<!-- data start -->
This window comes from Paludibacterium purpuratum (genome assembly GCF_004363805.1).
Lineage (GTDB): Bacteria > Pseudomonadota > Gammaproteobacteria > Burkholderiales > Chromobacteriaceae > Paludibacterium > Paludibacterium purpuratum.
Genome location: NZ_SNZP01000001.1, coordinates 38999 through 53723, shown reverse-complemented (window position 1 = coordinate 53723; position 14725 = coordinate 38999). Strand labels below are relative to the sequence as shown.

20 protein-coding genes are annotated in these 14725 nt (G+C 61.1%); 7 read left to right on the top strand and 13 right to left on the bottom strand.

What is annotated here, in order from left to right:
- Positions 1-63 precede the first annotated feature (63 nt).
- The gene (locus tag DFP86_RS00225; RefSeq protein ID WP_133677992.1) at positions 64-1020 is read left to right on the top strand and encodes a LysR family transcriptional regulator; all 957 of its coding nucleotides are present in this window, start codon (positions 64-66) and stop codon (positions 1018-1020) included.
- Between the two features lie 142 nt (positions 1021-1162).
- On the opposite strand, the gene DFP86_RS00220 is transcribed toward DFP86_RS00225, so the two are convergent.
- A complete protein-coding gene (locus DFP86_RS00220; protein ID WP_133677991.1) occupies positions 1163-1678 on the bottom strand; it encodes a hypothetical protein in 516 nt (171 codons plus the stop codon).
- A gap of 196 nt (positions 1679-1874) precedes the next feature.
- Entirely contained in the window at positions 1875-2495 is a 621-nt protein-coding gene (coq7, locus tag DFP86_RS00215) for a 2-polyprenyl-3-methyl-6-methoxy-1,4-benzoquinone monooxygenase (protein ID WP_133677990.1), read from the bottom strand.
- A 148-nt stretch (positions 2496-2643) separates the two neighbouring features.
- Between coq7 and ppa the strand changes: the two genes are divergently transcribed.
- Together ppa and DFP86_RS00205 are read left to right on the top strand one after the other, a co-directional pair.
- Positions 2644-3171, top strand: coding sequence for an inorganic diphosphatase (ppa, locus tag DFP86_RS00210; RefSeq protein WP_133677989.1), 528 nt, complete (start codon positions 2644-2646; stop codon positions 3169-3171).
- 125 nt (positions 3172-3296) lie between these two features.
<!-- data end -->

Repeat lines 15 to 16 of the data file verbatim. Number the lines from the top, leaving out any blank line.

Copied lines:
- Together ppa and DFP86_RS00205 are read left to right on the top strand one after the other, a co-directional pair.
- Positions 2644-3171, top strand: coding sequence for an inorganic diphosphatase (ppa, locus tag DFP86_RS00210; RefSeq protein WP_133677989.1), 528 nt, complete (start codon positions 2644-2646; stop codon positions 3169-3171).